Enjoy it, Shanghai was great times and I really want to go back someday.
Also, definitely have the local specialty bao zi (sho lum bao zi?)
Xiao long bao (zi). Little steamed pork dumplings full of gravy. Famous throughout China, and rightly so.
Which brings up a good point. Even if the lawyer doesn't learn to speak any Mandarin, he should at the very least expend the minimal time it takes to learn how to pronounce words written in pinyin (the official Romanization system in China).
Definitely in Shangai, but also in many many smaller towns, at least one side of the street signs has the street name written in pinyin below the Chinese characters. Learning how to pronounce what's written in pinyin will help immeasurably in getting around, and can also help one learn how to pronounce the Chinese characters one sees on a regular basis. Plus having a standardized system for writing down the words one hears out and about is very useful in picking up Mandarin.
Also, Shanghai differs immensly from most Westerners' ideas about "The Real China". There are many more KFC outlets and highway overpasses than rickshaws or cooley hats, for example. For the record, I think the idea of "The Real China" is ridiculous (we generally don't advise Germans visiting New York City to go to rural Iowa to experience "The Real America", or Peorians visiting England to go to Eston-Under-Nab; also, Kansas City residents frequenting a Thai restaurant is a sign of multiculturalism, whereas Shanghainese patronizing a Starbuck's is somehow a major cultural tragedy).
That said, it can be a very welcome change of pace for whiteys living in Shanghai to go to Suzhou or Hangzhou or, even better, some smaller Chinese town (Suzhou and Hangzhou are charming, but are also famous tourist destinations for both Chinese and foreigners) to see a more traditional version of China.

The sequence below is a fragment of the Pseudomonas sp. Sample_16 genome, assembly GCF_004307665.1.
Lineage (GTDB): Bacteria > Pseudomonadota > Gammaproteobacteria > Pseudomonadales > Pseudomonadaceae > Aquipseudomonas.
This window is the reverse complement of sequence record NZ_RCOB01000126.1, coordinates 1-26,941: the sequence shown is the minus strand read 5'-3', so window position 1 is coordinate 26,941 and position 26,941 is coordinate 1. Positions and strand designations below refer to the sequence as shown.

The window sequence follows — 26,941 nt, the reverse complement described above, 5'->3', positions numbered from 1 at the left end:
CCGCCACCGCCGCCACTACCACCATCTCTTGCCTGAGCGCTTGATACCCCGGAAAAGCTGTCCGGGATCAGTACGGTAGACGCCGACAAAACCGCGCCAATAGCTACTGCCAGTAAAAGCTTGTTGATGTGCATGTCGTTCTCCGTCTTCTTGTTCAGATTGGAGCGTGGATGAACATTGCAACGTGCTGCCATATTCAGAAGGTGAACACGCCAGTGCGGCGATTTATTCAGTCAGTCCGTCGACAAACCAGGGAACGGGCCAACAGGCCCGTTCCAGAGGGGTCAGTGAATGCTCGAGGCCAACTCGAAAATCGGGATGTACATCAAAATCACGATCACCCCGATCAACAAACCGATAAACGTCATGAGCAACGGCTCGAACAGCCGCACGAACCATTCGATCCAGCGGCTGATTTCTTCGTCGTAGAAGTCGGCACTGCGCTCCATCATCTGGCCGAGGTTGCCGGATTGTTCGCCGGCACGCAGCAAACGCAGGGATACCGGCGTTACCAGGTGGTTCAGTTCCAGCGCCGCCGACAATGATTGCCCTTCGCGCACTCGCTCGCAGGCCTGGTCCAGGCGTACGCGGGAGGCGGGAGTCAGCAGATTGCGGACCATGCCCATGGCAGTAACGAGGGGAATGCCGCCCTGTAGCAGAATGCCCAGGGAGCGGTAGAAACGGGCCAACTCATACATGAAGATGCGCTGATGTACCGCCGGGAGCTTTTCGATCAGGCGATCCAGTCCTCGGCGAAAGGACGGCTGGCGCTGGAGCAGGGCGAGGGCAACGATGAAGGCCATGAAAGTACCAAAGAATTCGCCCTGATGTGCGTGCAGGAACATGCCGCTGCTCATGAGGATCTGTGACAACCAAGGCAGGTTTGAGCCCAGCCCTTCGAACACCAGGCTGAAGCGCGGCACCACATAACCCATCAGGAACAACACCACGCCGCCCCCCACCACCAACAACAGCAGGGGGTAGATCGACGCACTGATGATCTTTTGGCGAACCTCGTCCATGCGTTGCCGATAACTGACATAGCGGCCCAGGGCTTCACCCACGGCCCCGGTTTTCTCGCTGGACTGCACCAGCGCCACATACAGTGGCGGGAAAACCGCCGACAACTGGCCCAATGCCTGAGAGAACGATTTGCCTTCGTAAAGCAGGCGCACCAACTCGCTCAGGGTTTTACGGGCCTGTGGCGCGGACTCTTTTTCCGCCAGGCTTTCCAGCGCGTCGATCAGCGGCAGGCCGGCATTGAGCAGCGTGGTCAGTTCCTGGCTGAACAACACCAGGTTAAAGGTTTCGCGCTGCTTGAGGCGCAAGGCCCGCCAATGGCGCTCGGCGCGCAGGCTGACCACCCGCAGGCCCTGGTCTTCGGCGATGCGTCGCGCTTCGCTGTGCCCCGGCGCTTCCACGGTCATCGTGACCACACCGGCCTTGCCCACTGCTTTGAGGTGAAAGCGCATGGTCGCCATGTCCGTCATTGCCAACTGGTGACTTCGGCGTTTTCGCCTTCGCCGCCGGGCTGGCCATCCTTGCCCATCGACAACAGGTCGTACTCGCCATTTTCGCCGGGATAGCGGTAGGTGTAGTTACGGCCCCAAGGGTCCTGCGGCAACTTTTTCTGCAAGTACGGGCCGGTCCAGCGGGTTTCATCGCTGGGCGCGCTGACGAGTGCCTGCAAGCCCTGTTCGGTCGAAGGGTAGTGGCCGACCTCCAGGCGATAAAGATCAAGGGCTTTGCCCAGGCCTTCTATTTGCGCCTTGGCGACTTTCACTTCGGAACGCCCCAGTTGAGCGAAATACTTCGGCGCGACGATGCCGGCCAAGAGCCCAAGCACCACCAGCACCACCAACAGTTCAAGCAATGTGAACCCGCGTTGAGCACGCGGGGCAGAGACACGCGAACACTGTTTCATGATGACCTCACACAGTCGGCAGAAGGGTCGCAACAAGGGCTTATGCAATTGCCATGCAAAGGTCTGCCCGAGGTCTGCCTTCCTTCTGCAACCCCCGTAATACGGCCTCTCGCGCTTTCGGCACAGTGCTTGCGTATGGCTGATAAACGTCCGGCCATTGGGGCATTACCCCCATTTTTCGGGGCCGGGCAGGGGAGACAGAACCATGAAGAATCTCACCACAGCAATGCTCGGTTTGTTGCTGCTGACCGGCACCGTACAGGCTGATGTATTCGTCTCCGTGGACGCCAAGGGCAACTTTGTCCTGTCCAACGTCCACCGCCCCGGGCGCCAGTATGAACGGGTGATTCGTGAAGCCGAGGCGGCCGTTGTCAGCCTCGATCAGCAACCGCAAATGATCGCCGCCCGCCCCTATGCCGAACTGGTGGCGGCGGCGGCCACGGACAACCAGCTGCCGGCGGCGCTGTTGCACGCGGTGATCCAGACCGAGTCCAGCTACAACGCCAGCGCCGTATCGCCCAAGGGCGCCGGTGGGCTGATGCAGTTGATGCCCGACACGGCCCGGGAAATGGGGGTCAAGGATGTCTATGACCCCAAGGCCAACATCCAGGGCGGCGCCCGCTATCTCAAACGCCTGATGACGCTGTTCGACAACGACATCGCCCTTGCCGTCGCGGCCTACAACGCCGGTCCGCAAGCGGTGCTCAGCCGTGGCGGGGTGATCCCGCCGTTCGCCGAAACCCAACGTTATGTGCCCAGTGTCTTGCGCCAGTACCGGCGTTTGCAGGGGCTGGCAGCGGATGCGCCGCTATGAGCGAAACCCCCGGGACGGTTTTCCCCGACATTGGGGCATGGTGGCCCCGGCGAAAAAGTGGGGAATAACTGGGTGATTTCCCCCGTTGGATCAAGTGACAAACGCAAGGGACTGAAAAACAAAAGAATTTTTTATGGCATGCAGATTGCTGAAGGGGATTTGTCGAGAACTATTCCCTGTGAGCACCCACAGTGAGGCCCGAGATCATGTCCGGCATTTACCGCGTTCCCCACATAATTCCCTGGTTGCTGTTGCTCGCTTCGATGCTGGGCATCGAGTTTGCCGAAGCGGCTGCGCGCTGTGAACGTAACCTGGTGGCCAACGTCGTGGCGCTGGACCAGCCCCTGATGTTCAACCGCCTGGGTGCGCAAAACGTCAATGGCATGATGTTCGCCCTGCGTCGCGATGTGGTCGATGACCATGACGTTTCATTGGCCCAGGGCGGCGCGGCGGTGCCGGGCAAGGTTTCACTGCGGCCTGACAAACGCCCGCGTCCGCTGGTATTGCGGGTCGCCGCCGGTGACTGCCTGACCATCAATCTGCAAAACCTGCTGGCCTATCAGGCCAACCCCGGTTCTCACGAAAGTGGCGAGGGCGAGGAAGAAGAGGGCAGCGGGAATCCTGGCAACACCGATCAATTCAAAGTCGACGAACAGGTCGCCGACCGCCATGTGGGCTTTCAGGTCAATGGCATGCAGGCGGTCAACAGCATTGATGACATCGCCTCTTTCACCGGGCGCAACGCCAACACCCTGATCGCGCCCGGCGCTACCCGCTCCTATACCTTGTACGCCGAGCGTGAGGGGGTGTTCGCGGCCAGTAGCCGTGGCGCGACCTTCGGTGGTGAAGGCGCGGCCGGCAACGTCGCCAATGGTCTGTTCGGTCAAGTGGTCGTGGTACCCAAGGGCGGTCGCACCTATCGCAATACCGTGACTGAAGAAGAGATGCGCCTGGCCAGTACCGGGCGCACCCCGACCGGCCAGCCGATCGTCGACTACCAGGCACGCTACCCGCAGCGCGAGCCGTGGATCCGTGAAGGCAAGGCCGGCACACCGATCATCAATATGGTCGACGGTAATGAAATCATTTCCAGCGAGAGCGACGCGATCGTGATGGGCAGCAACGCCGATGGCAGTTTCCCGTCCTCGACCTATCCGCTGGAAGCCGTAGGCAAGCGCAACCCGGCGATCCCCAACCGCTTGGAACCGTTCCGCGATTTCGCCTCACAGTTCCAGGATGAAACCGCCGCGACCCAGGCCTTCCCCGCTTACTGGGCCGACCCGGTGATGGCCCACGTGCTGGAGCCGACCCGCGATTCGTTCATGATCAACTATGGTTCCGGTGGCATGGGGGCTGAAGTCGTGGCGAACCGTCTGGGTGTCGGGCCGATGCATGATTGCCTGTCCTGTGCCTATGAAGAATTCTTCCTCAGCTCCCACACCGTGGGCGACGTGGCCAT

They both do plan to learn as much Mandarin as possible, and they've already been to several places in China, so I think they know that Shanghai is not typical.
9: That's good. Even once you know that, it's still good to get out of the big city every once in awhile, or even just to go to another big city in China. China's an incredibly diverse place (just like every other country), and it's good to experience that, even when you already "know" it.
I don't mean to overdramatize the culture shock thing, but it can sneak up on you, despite your best intentions. I worked with and did a lot of hiring and training with expats, and sooner or later pretty much everyone, even the most adaptable (including me), had some sort of "bitter/cynical about China" period during their stay. The trick is to recognize it or have people you respect point it out to you and then figure out if you can overcome it or if you need to leave or at least take a break from it.
Your friends seem really thoughtful , plus they've visited already, so I'm sure they'll do just fine. Like I said, have them e-mail me if they want to, and I'll try to round up some specific and timely recommendations from people I know still living there.
Also, to be clear, Shangahi is unmistakeably Chinese, even though not typically Chinese, much the way New York or Chicago are incredibly American, even though most wouldn't call them typically American.